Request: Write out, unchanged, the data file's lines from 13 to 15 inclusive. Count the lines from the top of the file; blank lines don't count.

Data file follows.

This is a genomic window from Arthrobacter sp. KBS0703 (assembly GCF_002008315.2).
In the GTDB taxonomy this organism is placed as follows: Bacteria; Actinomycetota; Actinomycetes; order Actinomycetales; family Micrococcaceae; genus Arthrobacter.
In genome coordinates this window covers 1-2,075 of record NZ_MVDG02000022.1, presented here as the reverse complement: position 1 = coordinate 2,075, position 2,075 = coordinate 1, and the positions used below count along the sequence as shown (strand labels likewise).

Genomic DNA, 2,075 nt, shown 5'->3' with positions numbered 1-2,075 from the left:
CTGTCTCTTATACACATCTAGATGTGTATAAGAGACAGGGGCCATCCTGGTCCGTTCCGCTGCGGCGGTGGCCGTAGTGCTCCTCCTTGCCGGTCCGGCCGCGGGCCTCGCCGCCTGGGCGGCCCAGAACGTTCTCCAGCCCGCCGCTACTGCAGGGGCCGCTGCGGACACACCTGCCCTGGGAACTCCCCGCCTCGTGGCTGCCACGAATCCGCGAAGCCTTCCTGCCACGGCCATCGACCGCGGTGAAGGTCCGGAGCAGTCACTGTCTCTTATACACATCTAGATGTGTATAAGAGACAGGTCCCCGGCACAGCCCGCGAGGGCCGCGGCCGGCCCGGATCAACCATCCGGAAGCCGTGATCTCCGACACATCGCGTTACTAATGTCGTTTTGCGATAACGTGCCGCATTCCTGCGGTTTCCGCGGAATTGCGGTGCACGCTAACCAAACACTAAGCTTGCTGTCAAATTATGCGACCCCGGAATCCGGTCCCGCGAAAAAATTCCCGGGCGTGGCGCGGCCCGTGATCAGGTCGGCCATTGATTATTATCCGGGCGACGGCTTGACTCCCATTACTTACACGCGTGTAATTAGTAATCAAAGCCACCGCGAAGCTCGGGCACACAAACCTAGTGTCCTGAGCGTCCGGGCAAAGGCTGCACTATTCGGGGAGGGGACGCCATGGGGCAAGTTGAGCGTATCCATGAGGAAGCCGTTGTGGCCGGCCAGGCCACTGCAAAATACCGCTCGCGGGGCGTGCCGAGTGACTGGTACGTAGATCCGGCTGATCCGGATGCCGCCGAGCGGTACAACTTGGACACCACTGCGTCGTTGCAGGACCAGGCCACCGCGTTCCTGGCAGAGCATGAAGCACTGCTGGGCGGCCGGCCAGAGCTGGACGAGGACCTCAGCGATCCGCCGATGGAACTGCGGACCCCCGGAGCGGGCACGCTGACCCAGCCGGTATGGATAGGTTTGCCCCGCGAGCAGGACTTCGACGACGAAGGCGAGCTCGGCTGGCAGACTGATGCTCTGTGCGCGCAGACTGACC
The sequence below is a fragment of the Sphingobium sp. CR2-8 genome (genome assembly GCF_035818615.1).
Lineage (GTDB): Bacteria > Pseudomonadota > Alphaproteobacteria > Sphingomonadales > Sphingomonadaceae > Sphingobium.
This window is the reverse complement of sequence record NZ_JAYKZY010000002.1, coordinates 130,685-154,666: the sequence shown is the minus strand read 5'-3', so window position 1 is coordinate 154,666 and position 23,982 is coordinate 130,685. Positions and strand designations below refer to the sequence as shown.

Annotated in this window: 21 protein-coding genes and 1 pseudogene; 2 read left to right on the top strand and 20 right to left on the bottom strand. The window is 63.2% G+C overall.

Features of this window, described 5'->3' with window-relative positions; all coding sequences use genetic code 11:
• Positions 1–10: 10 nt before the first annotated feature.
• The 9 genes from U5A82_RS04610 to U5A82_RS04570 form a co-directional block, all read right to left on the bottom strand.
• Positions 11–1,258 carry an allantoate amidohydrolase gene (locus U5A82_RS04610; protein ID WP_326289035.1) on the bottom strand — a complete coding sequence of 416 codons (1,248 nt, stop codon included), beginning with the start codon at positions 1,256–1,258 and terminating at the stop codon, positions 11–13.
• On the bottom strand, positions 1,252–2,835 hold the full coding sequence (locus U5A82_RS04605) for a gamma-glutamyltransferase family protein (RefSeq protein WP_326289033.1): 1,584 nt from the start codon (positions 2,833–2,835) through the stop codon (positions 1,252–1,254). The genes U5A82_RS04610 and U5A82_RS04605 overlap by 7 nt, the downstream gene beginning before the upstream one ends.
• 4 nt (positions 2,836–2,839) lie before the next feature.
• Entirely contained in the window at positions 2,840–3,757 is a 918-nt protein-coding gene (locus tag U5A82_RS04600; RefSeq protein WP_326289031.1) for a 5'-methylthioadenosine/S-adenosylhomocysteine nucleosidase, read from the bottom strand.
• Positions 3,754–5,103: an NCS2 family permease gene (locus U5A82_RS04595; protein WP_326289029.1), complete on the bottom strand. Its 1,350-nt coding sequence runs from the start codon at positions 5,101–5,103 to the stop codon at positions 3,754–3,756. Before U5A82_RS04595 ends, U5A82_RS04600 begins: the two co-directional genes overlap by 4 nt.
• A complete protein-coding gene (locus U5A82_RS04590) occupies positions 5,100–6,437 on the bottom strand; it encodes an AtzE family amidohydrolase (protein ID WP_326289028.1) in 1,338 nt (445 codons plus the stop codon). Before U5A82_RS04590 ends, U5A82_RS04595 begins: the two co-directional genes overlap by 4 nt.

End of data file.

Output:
• Positions 11–1,258 carry an allantoate amidohydrolase gene (locus U5A82_RS04610; protein ID WP_326289035.1) on the bottom strand — a complete coding sequence of 416 codons (1,248 nt, stop codon included), beginning with the start codon at positions 1,256–1,258 and terminating at the stop codon, positions 11–13.
• On the bottom strand, positions 1,252–2,835 hold the full coding sequence (locus U5A82_RS04605) for a gamma-glutamyltransferase family protein (RefSeq protein WP_326289033.1): 1,584 nt from the start codon (positions 2,833–2,835) through the stop codon (positions 1,252–1,254). The genes U5A82_RS04610 and U5A82_RS04605 overlap by 7 nt, the downstream gene beginning before the upstream one ends.
• 4 nt (positions 2,836–2,839) lie before the next feature.